Answer: I own the original film for the book, but I'm not sure that it is in good enough condition to allow the art work to be reproduced at full quality. It might be fine; I just don't have the knowledge to judge correctly. Since I feel that the art is as important to the experience of the book as is the text, I've not tried to make a deal for text alone. Perhaps if Robot Santa, my next book for children, sells at least as well as Santa's Twin, some publisher will want to investigate the possibility of reprinting Oddkins in all its original visual splendor. Don't steal from your library, Karen. That is immoral. Hold up a liquor store and use the proceeds of the robbery to buy a mint-condition Oddkins first printing.
Between the Pages: Book Questions
Question: Are you planning on doing any more books like Odd Thomas — first person-narration, etc.? That was one of the best books I have ever read. Brian, Washington, D.C.
Answer: Thank you, Brian. I have seldom written first-person narration — Twilight Eyes, Fear Nothing, Seize the Night, Odd Thomas — because I've always felt that each first-person narrator should sound unique, not like me when I write in third person, and not like one another. Because first person necessarily narrows the scope of a story, I only want to use it when I have a character so fresh (at least to me) that more is gained by his or her voice than is lost by the narrower scope.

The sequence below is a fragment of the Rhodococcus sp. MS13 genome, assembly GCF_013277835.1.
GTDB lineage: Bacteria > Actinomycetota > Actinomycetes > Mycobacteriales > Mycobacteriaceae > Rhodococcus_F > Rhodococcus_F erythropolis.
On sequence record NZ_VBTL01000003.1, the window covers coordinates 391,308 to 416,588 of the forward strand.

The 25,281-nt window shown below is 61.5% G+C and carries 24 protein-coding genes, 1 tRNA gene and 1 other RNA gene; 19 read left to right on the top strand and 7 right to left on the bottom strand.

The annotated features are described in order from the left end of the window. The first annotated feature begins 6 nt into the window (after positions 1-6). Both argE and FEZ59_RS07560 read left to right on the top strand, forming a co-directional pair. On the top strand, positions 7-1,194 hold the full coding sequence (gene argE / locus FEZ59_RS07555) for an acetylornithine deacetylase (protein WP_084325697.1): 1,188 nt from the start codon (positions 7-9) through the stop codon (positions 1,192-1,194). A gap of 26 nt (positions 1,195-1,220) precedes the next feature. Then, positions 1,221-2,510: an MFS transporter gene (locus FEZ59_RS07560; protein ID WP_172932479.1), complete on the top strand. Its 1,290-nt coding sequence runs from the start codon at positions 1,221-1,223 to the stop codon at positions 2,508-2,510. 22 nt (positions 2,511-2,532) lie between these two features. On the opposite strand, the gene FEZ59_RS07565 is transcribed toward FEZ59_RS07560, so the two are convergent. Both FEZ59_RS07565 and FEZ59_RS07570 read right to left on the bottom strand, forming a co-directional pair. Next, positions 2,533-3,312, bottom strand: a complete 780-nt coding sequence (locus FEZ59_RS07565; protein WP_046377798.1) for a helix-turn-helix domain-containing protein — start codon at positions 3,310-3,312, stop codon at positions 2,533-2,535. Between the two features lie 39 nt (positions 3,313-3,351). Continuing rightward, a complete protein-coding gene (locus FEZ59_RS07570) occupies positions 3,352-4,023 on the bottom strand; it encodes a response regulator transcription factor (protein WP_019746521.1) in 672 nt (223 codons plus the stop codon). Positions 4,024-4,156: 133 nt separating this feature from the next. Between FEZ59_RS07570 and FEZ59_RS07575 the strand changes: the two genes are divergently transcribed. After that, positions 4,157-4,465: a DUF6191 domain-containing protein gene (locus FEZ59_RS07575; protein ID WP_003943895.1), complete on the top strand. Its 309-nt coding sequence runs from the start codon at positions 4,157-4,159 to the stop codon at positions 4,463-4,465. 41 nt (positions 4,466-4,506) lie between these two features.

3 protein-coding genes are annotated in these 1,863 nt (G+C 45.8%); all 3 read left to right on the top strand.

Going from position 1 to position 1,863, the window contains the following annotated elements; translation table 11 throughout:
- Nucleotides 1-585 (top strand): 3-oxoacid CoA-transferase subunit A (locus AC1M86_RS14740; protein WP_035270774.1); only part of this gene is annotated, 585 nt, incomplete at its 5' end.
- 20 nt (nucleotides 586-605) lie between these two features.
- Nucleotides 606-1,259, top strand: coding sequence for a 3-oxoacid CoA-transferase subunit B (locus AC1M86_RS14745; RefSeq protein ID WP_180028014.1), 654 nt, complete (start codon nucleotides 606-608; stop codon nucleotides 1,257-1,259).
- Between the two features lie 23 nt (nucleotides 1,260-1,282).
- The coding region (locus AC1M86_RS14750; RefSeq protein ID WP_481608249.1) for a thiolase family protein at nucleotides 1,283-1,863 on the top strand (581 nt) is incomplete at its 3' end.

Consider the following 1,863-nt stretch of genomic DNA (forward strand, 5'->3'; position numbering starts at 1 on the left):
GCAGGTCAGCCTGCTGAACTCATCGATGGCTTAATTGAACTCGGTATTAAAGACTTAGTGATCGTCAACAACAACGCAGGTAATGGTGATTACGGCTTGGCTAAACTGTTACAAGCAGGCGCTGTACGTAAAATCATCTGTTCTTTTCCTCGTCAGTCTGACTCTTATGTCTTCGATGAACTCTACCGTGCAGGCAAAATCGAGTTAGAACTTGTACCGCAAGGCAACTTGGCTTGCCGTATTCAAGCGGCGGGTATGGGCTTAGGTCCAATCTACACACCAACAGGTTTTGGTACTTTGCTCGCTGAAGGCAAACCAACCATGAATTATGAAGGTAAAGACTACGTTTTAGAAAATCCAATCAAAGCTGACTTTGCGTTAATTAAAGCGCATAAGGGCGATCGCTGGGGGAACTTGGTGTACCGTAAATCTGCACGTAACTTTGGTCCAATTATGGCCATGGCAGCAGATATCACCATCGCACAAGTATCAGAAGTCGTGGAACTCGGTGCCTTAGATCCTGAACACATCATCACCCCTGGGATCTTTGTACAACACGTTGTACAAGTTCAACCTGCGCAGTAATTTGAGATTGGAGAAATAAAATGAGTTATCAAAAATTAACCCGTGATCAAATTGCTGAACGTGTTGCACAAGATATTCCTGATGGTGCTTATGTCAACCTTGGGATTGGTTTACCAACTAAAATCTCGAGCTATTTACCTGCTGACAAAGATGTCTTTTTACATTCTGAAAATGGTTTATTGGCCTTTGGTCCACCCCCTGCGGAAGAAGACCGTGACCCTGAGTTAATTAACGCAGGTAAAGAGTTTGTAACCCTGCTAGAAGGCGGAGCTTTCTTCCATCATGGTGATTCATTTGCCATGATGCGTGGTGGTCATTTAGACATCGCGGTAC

For some reason, suitable first-person narrators have been coming to me more frequently than in the past. Life Expectancy, which will be published in December of 2004, is in the first person. Because I was so enchanted by the character of Odd Thomas and because reader mail related to that book has now exceeded the mail volume for any other book I've published, I plan to return to Odd and see where his life has gone since I left him listening to music with Elvis; I'm sure he has more to tell me.
Question: Odd Thomas was wonderful. How are you able to create such nuanced characters like Thomas and his girlfriend? Are they modeled off people you know? Chris, Austin, Texas
Answer: Thanks, Chris. No, the characters aren't modeled off people I know, though traits I see in several people can sometimes coalesce in a single character.
After more years at this keyboard than seem possible — or sane! — I've learned how to let characters speak for themselves. This might sound mystical and a little weird — who? me? weird? — but I realized one day, in '97, that every act of human creation — whether by a writer, bricklayer, carpenter, seamstress — is a reflection of the divine Creation, the one with a capital C. This is particularly obvious in the case of writers, who create whole worlds and populate them with life, if only on the page.